Tuesday, April 20, 2010

Magdalena Aotearoa

Part 1 of a  two part series I wrote about working in performance and video, pages 9 -10, Magdalena Aotearoa Newsletter, Issue 35 April 2010. Traverses my experience since the 1999 Magdalena Aotearoa International Performance Festival, including thinking about language, humour and accent. Download the PDF here

Here's a sneak preview of the beginning: 'Kia ora koutou! I was very inspired by the December 2009 Magdalena Aotearoa Newsletter! Reflections on the diverse journeys many have taken in the 10 years since the magnificent 1999 Magdalena Aotearoa International Performance Festival. Like Miff Moore, Lisa Maule, Jale Karabekir; and the recent work by Madeline McNamara, Natalie Marcet, Jo Randerson, Jan Bolwel, Helen Moulder, Judith Jones. In Aotearoa, Denmark, Norway, Argentina, Turkey; prompted me to reflect on my own journey.

In 1999 I was involved in theatre, poetry, storytelling, including with Louise Maich who was preparing her show Drevna Viscera for the March 1999 Magdalena Festival. Drevna Viscera – ancient flesh, my many mother’s tongue, Louise’s tender exploration of her ancestry, history and connection to the former Yugoslavia. Together as Pandora’s Box we produced performances and an exhibition with women artists at the Silo Theatre and Kamo in Auckland May 1999.......'

I am very fond of the Pandora's Box logo, I drew it while sitting with a friend who was having chemo. The bag of medicine was down my trousers to keep it  warm, as if it was too cold it made her have an epileptic seizure. We laugh about that day sometimes (she took photos!), it always seemed  to sum up women working in performance! "And so while rehearsing my show, I drew the logo, at the hospital with  a bag of chemo down my trousers......"

We LOVED the Pandora's Box Art Exhibition, I had the joy of being the curator of, we wanted  to leave it up FOREVER! All the work was of such high standard, and diverse mediums, interesting to see where they and their work as artists has gone ten years on. There was stone sculpture by Patz McGahey, which seemed to be kaitiaki (guardians), paintings of older women's lips by Fran Marno, silkscreens by Justina Gruber, a goddess costume by Louise Maich, Raranga (weaving) by Tania Remana, painting/photo by Lisa Benson. Thanks to Jan Morrison we got to answer the question we have all been wondering - how many women does it take to hang  a 200 hundred pound tile heart with a cartoon on it, on a brick will? FOUR! Plus me nervously biting my fist, I worried for the whole 2 weeks the exhibition was up it could fall from the wall and hurt some one! It didn't tho. Tracey Tawhiao performed poetry, and Lisa Costain  music,  with us at the Silo Theatre.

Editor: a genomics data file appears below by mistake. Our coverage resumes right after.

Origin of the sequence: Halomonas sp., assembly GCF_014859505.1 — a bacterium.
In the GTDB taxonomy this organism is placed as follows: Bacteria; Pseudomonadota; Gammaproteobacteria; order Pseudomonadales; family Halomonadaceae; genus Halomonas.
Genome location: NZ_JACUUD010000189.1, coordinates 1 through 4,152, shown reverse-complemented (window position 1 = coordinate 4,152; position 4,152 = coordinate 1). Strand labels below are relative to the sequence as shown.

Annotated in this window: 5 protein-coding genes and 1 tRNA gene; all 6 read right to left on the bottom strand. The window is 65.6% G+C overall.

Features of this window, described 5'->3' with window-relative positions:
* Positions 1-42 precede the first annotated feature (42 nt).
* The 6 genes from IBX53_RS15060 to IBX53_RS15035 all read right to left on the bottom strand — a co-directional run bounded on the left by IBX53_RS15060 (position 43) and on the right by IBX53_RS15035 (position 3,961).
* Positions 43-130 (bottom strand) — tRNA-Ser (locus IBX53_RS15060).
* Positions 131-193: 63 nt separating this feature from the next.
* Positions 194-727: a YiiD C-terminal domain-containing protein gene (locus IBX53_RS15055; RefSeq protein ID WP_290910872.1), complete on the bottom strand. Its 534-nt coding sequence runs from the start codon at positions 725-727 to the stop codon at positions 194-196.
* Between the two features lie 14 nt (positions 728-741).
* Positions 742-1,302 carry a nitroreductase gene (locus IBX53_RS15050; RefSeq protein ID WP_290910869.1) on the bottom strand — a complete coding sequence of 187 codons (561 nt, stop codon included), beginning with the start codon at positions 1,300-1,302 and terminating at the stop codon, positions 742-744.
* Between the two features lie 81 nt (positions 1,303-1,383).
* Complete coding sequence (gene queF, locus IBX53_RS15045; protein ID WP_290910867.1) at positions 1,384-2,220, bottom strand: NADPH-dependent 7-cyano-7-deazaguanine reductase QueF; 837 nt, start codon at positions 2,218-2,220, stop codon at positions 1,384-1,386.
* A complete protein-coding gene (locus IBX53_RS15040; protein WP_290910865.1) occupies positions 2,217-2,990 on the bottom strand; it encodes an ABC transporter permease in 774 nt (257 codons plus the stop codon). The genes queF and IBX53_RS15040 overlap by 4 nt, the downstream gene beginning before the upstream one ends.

In part 2 to be published with Magdalena later in the year, I consider disability arts in Aotearoa and Canada, how NFB, Kickstart, and IGODAP ultimately lead me back to working in performance. With a commission from Michele Decottignies Director of the Balancing Acts Festival, and working with theatre director Jan Derbyshire.

Helpfully the fabulous 1999 Magdalena Festival has been archived online. Including lots of photos, the festival program, and insights from key organizers. You can read more about the herstory of the development of Magdalena Aotearoa on their website.

Or the establishment of the international 'The Magdalena Project is a dynamic cross-cultural network of women’s theatre and performance, facilitating critical discussion, support and training. The network was founded in 1986 and currently spans more than 50 countries, with autonomous national groups organising festivals, gatherings and events on a regular basis.'

With events coming up in 2010 in Australia, Brazil, and Italy; in 2011, Wales; 2012, India.
Their website is available in English, French, and Spanish. 

I also reflected on my development as a filmmaker on the Development Facebook site, a film by  Marian Evans, about a woman trying to make a film... 

So like we say in the L&P (Lemon and Paeroa) soft drink ads -  World Famous - in New Zealand!  

If you want to brush up on your New Ziln accent after reading the above, I recommend the below clip:

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